This essay considers the shifting valences of “world” and “literature” in the American academic context of the past half century. The first part of the essay, which takes up the debates during the 1950s and 1960s on the teaching of world literature in translation, looks particularly at the institutional differences between the Ivy League programs in comparative literature and the world literature programs that were growing rapidly at large midwestern state universities. Damrosch argues that we are now better able to mediate between the demands of elite and mass education and between work in original languages and in translation. In the second part Damrosch proposes that the fundamental tension today has shifted to the question of the place of literary studies in a multimedia age, and he explores how we can make affirmative use of the common translation of classic texts across not only languages but media.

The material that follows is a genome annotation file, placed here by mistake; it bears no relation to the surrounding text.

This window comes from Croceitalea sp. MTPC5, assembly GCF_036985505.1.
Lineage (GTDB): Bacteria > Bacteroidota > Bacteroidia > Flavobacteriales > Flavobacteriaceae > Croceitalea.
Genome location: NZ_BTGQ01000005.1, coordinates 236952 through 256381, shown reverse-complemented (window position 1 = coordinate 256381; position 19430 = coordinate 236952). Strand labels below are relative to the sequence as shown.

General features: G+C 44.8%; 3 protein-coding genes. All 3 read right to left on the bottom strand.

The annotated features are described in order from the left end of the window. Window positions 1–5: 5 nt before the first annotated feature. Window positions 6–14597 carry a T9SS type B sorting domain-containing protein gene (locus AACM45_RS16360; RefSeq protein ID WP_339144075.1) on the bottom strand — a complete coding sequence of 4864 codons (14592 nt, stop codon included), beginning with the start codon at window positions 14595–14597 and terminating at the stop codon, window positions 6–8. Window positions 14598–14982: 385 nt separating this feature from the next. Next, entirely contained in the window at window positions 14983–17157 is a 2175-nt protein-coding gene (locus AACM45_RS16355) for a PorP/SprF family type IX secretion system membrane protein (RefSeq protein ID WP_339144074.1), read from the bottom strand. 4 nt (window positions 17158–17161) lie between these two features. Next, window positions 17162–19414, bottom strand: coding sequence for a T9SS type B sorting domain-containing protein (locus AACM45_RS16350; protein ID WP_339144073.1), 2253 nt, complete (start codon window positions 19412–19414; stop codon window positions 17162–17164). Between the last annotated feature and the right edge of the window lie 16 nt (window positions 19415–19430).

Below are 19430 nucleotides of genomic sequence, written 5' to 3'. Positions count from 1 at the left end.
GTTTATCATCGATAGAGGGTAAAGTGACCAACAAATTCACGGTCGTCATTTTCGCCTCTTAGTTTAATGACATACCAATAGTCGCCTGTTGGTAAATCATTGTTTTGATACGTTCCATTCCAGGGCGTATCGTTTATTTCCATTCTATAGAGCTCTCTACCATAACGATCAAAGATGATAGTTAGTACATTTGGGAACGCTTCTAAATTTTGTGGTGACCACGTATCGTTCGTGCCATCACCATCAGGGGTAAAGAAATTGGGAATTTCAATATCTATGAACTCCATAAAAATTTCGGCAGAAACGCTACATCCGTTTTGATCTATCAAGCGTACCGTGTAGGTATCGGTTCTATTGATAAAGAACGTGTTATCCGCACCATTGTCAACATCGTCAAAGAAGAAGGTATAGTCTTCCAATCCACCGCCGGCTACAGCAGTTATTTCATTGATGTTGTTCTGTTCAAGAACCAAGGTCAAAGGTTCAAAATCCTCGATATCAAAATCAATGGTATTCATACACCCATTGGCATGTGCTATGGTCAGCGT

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David Damrosch; World Literature in a Postliterary Age. Modern Language Quarterly 1 June 2013; 74 (2): 151–170. doi: https://doi.org/10.1215/00267929-2072971
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